At this point, I like to cover the chops to seal the heat and moisture in and wish them wonderful cooking thoughts.

Okay, now that your main dish is happily bubbling away: let's start the side! Cheesy polenta/quinoa with power greens. This particular component got a lot of love online and I was excited to show you how simple it is. Have you seen these Ancient Harvest products in your store? Our co-op carries this brand and it is the best thing to speed up a healthy side dish. It is organic and pre-cooked. All you need to do is heat it up and add in your extras. The other characters in this mix: chicken broth and power greens (baby kale and spinach).

Weird-looking start, right? Just unwrap the quinoa/polenta blend and cut it into large chunks in a medium-sauce pan over medium-low heat.

Add in your liquid and use a fork to begin to break up the pieces of quinoa/polenta. I pour in enough chicken stock to cover the quinoa/polenta. You can add more as you go. If you want this to be on the richer side, you could also add in milk or cream.

The consistency will get creamier as you go and you will start to see air bubbles popping up (the mixture is boiling). At this point, you can reduce the heat and add in your greens.

Add as many greens as your pan can hold. I am always amazed by how much spinach and kale cook down- so be aggressive with your adding. If this picture stresses you out, use a bigger pan to begin with :)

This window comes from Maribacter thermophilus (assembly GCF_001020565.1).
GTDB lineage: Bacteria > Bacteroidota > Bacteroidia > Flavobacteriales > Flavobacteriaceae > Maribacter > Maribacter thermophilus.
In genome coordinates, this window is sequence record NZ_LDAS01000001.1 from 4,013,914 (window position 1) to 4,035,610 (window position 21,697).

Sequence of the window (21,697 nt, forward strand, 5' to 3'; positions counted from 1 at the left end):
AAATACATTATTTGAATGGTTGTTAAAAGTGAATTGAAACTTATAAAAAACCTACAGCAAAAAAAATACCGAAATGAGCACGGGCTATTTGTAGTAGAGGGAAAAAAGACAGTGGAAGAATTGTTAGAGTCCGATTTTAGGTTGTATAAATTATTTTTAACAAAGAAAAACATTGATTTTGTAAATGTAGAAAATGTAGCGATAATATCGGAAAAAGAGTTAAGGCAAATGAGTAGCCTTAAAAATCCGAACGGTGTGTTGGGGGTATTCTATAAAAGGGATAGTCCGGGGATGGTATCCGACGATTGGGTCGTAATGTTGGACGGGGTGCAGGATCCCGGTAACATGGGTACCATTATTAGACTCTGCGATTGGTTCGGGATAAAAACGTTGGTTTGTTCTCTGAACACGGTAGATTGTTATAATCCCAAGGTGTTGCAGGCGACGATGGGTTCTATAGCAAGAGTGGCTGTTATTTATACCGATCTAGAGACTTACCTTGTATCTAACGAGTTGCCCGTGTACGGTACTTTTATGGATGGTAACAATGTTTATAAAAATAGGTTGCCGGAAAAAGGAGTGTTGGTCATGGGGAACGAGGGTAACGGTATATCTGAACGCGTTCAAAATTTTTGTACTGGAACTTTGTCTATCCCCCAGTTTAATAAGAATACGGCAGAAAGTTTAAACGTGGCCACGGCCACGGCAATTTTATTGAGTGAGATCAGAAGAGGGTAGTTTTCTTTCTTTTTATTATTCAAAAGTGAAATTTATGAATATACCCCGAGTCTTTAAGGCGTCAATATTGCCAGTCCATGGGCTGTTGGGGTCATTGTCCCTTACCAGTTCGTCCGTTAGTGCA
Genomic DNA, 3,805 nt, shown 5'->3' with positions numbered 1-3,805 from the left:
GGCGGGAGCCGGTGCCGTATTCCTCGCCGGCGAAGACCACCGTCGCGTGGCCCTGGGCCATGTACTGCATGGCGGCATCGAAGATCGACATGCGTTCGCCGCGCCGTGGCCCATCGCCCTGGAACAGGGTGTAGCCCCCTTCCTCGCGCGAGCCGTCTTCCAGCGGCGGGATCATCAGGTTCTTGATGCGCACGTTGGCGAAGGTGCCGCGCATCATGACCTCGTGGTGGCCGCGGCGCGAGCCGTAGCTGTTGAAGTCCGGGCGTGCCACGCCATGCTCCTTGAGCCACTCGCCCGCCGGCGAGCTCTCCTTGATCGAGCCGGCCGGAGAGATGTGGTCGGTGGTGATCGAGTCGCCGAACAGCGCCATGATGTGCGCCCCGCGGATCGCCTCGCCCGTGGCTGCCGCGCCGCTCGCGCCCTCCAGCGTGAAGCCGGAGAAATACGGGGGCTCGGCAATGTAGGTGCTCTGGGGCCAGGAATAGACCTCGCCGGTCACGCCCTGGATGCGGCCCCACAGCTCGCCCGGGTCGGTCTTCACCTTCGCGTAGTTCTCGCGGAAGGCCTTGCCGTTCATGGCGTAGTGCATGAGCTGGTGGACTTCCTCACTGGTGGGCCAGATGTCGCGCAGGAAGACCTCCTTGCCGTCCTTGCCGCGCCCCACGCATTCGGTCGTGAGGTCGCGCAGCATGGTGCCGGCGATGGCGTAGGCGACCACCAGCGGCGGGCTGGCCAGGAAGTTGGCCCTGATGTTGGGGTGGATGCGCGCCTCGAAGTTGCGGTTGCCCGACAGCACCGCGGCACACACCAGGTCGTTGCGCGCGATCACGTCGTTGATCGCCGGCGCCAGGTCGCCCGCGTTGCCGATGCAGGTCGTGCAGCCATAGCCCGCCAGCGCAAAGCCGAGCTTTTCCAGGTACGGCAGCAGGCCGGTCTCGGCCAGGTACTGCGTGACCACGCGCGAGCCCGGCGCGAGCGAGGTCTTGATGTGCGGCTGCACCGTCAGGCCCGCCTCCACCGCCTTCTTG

I use my tongs to begin folding the quinoa/polenta up and over the greens pile. The heat from the quinoa/polenta will cook the greens and in a few quick moments, the pan appears much more manageable.

Next step: add your cheese! (the best part). We had some soft herb/chive cheese in the fridge this night, but use your favorite. I used about a cup of cheese, but I encourage you to break out of the measurement mold! The amount you add depends on your taste and the type of cheese you are using, so grab a spoon, taste your creation, and adjust from there :) When your cheese is melted in, remove the pan from heat and cover it to keep it warm.

Meanwhile, across the stove in pork chop land...your chops are likely near done. If you are a meat thermometer person, you are looking for 145 degrees. Random side-note, who knew that the internal temperature of pork was a controversy in 2011?